Saskatchewan court considered if insured who slipped on ice is covered according to policy
The Court of Queen’s Bench for Saskatchewan has upheld the defendant insurance company’s decision to terminate the personal injury plaintiff’s long-term disability benefits, finding that the plaintiff was capable of returning to non-physical and sedentary employment.
In Wondrasek v Fenchurch General Insurance Company, 2021 SKQB 30, the plaintiff, employed as a miner’s helper who had highly physical work duties, fell on some ice and suffered injuries including torn muscles in her left side, arm and neck. Following the accident in November 2011, which was not work-related, she stopped going to work beginning the next month. She was party to a group long-term disability insurance policy with defendant Fenchurch General Insurance Company.
The defendant paid the plaintiff short-term disability benefits for the maximum period, which ended in April 2012, then started paying the plaintiff long-term disability benefits during the “own” occupation period under the insurance policy, beginning April 2012, at $2,000 per month. This entitlement was extended periodically. In May 2013, the plaintiff underwent heart surgery for her heart condition and started using a pacemaker.
In February 2014, the defendant advised the plaintiff that it was suspending payment of the own occupation benefits because she had not provided updated medical reports as requested via a September 2013 letter. Even so, the defendant continued to pay benefits until May 2014. Upon the termination of the payment of the own occupation benefits, the defendant assessed that the plaintiff did not qualify for long-term disability benefits during the “any” occupation period under the insurance policy. The defendant rejected both of the plaintiff’s appeals of the termination of her long-term disability benefits.
The plaintiff filed a claim for long-term disability benefits with the Court of Queen’s Bench for Saskatchewan, stating that she disagreed with the defendant’s assessment that she did not meet the definition of disabled at the time her benefits converted from own occupation benefits to any occupation benefits. The defendant, on the other hand, sought summary judgment dismissing the plaintiff’s claim.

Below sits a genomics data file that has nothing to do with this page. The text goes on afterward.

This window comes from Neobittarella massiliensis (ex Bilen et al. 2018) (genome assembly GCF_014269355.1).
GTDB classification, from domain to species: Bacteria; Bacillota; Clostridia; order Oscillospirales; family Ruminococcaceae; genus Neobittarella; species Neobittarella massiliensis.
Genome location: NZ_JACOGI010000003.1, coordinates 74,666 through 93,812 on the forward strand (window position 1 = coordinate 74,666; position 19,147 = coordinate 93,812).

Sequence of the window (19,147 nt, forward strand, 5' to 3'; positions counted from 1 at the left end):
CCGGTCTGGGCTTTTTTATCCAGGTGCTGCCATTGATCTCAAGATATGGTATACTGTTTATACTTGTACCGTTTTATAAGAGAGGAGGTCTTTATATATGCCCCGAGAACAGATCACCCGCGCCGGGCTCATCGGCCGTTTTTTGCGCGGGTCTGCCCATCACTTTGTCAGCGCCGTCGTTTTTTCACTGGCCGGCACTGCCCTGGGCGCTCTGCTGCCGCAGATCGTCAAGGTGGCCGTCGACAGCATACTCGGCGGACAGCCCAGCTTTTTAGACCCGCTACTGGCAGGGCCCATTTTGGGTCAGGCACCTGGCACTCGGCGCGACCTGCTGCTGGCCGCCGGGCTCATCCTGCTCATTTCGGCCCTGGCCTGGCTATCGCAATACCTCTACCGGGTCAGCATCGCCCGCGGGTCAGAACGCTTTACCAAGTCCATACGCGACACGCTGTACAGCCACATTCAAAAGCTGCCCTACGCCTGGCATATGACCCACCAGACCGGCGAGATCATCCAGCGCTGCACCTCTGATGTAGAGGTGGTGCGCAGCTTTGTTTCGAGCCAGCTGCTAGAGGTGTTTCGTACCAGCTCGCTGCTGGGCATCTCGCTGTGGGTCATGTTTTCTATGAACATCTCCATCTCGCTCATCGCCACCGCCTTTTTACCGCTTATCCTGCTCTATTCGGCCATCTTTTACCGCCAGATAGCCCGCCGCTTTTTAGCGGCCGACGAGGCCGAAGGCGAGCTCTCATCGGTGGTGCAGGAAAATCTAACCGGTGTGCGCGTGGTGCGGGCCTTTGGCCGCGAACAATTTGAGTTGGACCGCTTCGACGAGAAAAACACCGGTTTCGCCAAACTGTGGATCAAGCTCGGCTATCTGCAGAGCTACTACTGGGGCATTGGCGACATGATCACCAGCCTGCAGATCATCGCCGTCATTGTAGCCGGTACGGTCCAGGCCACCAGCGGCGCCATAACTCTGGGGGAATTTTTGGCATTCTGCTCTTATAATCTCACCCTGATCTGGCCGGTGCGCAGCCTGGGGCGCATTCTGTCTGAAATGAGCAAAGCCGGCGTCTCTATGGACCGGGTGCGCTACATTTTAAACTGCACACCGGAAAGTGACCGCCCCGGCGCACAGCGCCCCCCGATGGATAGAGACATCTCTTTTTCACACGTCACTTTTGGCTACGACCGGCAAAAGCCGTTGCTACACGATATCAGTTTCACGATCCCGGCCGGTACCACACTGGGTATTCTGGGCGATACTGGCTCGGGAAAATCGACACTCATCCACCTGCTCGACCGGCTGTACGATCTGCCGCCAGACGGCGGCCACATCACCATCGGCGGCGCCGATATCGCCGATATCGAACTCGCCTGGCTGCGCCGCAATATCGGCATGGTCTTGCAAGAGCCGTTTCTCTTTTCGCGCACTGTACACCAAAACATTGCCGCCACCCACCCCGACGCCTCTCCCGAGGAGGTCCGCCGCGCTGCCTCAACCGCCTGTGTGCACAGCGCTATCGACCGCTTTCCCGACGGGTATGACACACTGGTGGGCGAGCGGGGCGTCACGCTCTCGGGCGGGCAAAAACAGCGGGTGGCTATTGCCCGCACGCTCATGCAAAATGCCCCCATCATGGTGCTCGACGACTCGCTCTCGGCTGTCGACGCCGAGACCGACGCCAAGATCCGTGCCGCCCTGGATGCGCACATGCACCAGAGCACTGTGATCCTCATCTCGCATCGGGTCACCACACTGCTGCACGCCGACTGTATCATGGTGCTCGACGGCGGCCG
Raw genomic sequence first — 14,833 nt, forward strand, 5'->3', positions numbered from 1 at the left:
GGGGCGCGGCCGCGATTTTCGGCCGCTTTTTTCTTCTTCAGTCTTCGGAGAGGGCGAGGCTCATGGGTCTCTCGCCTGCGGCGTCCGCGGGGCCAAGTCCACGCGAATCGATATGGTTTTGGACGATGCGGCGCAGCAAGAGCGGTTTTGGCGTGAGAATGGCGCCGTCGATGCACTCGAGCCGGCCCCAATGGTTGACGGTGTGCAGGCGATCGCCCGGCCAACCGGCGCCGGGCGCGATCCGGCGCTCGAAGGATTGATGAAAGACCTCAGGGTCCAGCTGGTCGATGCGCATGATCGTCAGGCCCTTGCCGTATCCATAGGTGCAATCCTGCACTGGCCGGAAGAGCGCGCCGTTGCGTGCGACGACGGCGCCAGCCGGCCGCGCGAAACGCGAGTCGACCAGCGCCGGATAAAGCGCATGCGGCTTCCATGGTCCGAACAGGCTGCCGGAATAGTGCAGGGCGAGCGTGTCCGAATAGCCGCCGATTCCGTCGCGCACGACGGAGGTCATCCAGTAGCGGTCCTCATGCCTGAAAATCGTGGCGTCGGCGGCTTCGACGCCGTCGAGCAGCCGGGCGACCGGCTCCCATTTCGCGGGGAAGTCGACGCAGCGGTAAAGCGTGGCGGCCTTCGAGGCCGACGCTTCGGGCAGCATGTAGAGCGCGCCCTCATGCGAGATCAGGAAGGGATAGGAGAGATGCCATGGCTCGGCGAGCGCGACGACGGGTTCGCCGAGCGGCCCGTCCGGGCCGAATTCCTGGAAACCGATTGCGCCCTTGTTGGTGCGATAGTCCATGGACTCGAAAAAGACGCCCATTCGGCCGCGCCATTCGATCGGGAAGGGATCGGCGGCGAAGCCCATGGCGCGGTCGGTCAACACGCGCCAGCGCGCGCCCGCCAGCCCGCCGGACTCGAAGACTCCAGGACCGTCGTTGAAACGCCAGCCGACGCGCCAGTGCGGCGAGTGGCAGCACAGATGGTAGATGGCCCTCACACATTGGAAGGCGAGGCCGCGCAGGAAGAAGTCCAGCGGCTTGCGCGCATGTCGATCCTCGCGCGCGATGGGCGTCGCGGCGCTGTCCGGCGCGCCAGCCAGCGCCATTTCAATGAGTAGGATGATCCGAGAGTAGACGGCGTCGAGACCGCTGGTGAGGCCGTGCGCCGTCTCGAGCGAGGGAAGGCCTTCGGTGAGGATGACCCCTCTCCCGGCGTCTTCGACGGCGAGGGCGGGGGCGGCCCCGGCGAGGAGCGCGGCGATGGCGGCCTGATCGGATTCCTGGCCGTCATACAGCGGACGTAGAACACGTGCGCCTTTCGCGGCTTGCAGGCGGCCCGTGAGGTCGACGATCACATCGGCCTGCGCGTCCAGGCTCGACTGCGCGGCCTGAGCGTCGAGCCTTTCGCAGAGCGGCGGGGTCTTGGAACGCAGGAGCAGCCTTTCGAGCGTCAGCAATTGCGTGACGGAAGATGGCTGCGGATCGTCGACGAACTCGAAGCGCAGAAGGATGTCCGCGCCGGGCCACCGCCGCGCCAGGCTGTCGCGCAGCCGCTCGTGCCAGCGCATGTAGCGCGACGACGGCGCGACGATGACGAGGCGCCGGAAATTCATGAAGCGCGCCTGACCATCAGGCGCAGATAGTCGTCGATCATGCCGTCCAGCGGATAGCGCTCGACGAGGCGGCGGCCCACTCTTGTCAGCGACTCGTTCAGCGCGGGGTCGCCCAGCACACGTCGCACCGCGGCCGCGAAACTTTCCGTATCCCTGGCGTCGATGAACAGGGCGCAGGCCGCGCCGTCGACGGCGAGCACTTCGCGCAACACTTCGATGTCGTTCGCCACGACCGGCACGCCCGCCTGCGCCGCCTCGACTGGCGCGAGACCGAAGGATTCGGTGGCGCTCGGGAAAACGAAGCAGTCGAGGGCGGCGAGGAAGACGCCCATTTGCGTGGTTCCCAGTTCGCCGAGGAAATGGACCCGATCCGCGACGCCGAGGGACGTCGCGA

The Saskatchewan Court of Queen’s Bench granted summary judgment and dismissed the plaintiff’s claim. The court upheld the termination of the plaintiff’s benefits, noting that the defendant undertook a comprehensive review and took numerous steps to determine whether the plaintiff was entitled to benefits throughout this process, including through the conduct of the first and second appeals, a peer-to-peer review, a functional capacity evaluation and a transferable skills analysis. The defendant also offered the plaintiff numerous opportunities to submit her medical information.
The court considered the evidence and found that, while the plaintiff was not able to return to her own occupation, she was capable of returning to non-physical and sedentary employment and did not meet the definition of disabled under the any occupation benefits portion of the insurance policy. Among the evidence of medical experts and specialists, the court preferred the timely assessment which post-dated the plaintiff’s heart surgery and which stated that the plaintiff could now return to non-physical work.
On the issue of whether the plaintiff was medically able to perform any occupation, the court found that the defendant relied upon medical information and independent evaluations to support its determination that the plaintiff could return to non-physical employment and had properly established that there was no genuine issue requiring trial. The burden then shifted to the plaintiff, who failed to refute or counter this evidence, the court said.
On the issue of whether the plaintiff had the minimum qualifications for any occupation, the court also said that the defendant presented evidence which confirmed that the plaintiff had the minimum qualifications to perform other employment and sufficiently proved that there was no genuine issue requiring trial. The court said that the plaintiff again failed to refute or counter the defendant’s evidence on this matter.